United States District Court, D. Utah, Central Division
Benson District Judge.
MEMORANDUM DECISION AND ORDER
M. WARNER CHIEF UNITED STATES MAGISTRATE JUDGE.
Judge Dee Benson referred this case to Chief Magistrate Judge
Paul M. Warner pursuant to 28 U.S.C. §
636(b)(1)(A). Before the court is Plaintiff Richard
Dutcher's (“Dutcher”) motion to lift
stay. The court has carefully reviewed the
written memoranda submitted by the parties. Pursuant to Civil
Rule 7-1(f) of the Rules of Practice for the United States
District Court for the District of Utah, the court has
concluded that oral argument is not necessary and will decide
the motion on the basis of the written memoranda.
See DUCivR 7-1(f).
September 6, 2018, one of the named defendants in this case,
Open Road Films, LLC (“Open Road”), filed a
petition for bankruptcy in the United States Bankruptcy Court
for the District of Delaware. The same day, Open Road filed a
notice of bankruptcy filing in this case.As a result of
that notice, this case was stayed. On October 14, 2018,
Dutcher filed the motion to lift stay currently before the
court seeking to lift the stay as to all named defendants in
this case other than Open Road (collectively, the
“Non-Bankruptcy Defendants”). The Non-Bankruptcy
Defendants oppose Dutcher's motion.
power to stay proceedings is incidental to the power inherent
in every court to control the disposition of the causes on
its docket with economy of time and effort for itself, for
counsel, and for litigants.” Landis v. N. Am.
Co., 299 U.S. 248, 254 (1936); see also TravelPass
Grp., LLC v. Benjamin & Bros., LLC, No.
2:17-cv-00247-JNP-PMW, 2017 WL 2841221, at *2 (D. Utah July
3, 2017). “The granting of [a] stay ordinarily lies
within the discretion of the district court.” Pet
Milk Co. v. Ritter, 323 F.2d 586, 588 (10th Cir. 1963)
(per curiam); see also Trustees of Utah Carpenters'
& Cement Masons' Pension Tr. v. Perry Olsen Family
P'ship, No. 2:11-CV-593-TC-PMW, 2012 WL 1981522, at
*3 (D. Utah June 1, 2012). When deciding to exercise its
inherent power to stay, the court considers: “(1)
whether the stay would promote judicial economy; (2) whether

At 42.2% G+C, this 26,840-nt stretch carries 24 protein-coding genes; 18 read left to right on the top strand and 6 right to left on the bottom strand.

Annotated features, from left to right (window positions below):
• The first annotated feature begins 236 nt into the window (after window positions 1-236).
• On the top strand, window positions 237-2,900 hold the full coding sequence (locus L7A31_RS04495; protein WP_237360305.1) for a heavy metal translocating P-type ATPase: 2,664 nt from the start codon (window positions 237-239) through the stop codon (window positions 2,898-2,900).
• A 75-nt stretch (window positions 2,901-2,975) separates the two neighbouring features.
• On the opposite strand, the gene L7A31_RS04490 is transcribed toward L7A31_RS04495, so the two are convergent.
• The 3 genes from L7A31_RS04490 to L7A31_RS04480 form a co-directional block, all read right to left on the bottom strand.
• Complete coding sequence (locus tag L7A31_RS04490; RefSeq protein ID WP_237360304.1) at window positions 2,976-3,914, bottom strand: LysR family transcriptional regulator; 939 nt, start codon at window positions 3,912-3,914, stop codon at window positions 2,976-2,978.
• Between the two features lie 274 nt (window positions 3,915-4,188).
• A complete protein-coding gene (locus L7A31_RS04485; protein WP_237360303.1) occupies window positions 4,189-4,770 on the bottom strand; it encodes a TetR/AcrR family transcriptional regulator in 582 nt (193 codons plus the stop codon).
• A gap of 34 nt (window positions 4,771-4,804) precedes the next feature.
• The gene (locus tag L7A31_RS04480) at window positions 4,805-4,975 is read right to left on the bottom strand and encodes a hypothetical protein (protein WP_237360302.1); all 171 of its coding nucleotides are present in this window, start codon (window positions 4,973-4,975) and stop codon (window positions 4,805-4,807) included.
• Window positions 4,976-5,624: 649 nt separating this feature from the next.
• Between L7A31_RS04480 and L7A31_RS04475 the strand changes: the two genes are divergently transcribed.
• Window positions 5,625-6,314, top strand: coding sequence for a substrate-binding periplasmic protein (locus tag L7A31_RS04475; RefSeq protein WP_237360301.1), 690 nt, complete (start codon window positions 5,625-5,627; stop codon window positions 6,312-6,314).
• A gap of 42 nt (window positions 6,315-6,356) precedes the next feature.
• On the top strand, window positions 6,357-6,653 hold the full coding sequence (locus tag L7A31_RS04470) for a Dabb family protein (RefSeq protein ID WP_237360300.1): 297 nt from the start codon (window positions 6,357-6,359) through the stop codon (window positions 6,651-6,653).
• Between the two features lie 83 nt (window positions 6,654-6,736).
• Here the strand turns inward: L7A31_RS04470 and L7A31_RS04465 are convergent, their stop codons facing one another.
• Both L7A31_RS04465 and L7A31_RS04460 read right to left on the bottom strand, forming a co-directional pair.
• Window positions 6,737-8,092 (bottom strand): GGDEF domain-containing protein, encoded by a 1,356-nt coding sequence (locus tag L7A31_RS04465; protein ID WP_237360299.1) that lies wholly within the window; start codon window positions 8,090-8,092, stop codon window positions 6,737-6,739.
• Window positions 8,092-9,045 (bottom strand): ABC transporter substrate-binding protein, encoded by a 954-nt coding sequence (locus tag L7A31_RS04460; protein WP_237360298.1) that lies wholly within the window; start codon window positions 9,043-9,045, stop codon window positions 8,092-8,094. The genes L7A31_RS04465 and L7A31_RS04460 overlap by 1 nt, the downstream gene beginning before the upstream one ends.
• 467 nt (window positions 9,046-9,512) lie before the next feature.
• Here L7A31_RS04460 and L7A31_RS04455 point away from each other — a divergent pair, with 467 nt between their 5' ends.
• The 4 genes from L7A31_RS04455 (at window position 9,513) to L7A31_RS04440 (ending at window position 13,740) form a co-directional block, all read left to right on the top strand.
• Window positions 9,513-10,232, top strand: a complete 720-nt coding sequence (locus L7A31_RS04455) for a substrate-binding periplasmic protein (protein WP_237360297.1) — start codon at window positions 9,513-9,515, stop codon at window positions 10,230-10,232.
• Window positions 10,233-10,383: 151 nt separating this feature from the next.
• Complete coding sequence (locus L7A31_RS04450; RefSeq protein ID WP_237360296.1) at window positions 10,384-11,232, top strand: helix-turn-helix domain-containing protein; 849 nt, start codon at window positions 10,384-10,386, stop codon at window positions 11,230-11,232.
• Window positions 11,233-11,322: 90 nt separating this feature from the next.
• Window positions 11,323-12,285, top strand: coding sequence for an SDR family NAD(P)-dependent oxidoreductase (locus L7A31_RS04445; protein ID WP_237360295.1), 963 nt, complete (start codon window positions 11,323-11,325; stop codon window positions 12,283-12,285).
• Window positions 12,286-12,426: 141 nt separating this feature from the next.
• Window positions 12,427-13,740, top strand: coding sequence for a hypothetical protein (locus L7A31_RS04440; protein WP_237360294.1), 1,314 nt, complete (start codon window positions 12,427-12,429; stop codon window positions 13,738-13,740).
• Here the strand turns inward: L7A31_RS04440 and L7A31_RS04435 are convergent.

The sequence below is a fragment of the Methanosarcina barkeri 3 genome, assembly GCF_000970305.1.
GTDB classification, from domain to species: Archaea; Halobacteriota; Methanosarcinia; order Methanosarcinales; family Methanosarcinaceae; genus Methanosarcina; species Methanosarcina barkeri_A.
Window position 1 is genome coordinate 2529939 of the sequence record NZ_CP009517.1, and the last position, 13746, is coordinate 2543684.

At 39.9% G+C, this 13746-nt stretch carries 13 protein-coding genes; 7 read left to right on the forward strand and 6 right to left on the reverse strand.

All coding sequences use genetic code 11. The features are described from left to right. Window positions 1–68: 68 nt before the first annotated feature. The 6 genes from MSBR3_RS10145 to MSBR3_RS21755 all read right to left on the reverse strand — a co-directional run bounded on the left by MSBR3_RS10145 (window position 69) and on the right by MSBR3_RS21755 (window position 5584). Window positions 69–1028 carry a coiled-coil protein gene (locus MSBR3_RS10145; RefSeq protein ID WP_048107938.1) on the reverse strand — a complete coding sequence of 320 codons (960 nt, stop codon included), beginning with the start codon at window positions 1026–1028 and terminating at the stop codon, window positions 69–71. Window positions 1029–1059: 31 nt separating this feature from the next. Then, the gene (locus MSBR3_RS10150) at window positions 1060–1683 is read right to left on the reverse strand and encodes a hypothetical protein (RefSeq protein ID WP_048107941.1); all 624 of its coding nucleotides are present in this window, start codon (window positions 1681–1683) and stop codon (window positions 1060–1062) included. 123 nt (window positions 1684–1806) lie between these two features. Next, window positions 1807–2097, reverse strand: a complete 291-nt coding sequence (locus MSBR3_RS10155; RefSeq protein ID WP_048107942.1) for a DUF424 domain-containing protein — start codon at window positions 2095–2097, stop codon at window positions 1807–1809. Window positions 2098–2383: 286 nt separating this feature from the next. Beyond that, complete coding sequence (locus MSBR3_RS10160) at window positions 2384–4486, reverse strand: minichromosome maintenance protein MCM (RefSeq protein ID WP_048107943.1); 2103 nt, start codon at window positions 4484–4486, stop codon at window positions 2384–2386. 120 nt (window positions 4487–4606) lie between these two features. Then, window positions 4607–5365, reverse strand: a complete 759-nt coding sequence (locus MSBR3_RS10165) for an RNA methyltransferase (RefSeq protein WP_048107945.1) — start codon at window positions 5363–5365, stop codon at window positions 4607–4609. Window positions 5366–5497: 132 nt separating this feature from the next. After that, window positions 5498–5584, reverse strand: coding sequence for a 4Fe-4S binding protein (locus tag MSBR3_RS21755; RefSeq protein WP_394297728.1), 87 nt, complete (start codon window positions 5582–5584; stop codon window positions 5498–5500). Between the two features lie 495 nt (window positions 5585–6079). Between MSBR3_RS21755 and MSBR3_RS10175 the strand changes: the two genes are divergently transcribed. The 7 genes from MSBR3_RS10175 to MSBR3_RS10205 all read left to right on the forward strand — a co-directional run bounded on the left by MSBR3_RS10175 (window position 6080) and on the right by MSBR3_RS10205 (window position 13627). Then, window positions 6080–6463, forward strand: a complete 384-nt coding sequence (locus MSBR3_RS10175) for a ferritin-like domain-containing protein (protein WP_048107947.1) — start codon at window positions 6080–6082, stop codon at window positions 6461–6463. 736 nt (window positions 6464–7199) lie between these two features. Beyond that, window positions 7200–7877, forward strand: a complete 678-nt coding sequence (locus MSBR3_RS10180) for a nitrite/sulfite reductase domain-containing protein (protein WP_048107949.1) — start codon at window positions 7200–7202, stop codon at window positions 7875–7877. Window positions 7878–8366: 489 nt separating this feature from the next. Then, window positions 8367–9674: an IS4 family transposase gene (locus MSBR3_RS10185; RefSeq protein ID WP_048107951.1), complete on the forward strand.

the stay would avoid possible inconsistent results; and (3)
whether the stay would not work undue hardship or prejudice
against the plaintiff.” United States ex rel. Cache
Valley Elec. Co. v. Travelers Cas. & Sur. Co. of
Am., No. 2:13-cv-01120-DN, 2015 WL 164064, at *3 (D.
Utah Jan. 13, 2015) (quotations and citation omitted);
see also TravelPass Grp., LLC, 2017 WL 2841221, at
case, lifting the stay as to the Non-Bankruptcy Defendants
would not promote judicial economy and has the potential of
leading to inconsistent results. The Non-Bankruptcy
Defendants assert that the central issue in this case is the
same with respect to both the Non-Bankruptcy Defendants and
Open Road. The Non-Bankruptcy Defendants further assert that
they and Open Road will rely upon the same witnesses,
experts, and documents. Importantly, Dutcher does not dispute
either of those assertions. If the court were to lift the
stay as to the Non-Bankruptcy Defendants, it could lead to
two trials in this case, one involving the Non-Bankruptcy
Defendants, and one involving Open Road. Such a result would
lead to unnecessary duplication of efforts for both the
parties and the court and has the potential of leading to
Non-Bankruptcy Defendants also correctly note that there are
three pending motions in this case concerning the exclusion
of experts. The Non-Bankruptcy Defendants argue that
the court should not decide those motions prior to lifting
the stay as to Open Road because each of those motions
involve and directly impact the interests of Open Road. In
response, Dutcher contends that the court could decide those
motions as to only the Non-Bankruptcy Defendants. Although
not explicitly stated, it appears that Dutcher believes that
the court could decide those motions as to the Non-Bankruptcy
Defendants and reserve a decision on them as to Open Road for
a later date. Again, such an approach would lead to an
unnecessary duplication of efforts for both the parties and
the court, as well as the risk of inconsistent results.
court concludes that the first two factors weigh heavily in
favor of keeping the stay in place. As to the final factor,
the court acknowledges that leaving the stay in place imposes
some inconvenience upon Dutcher, but the court is not
persuaded that it amounts to undue hardship or prejudice.
Dutcher obviously has an interest in moving this case
forward, but interests of judicial economy and the risk of
inconsistent results hold greater importance to the court.
reached the conclusion that the stay should remain in place,
the court must vacate the deadlines in the current pretrial
scheduling order, the final pretrial conference, and the
trial date. A new pretrial scheduling order will be entered
if and when the stay in this case is lifted.
summary, IT IS HEREBY ORDERED:
1. Dutcher's motion to lift stay is DENIED.
2. All deadlines in the current pretrial scheduling
order are VACATED.
3. The final pretrial conference scheduled for November 15,
2018, at 2:30 p.m. and the ten-day jury trial scheduled for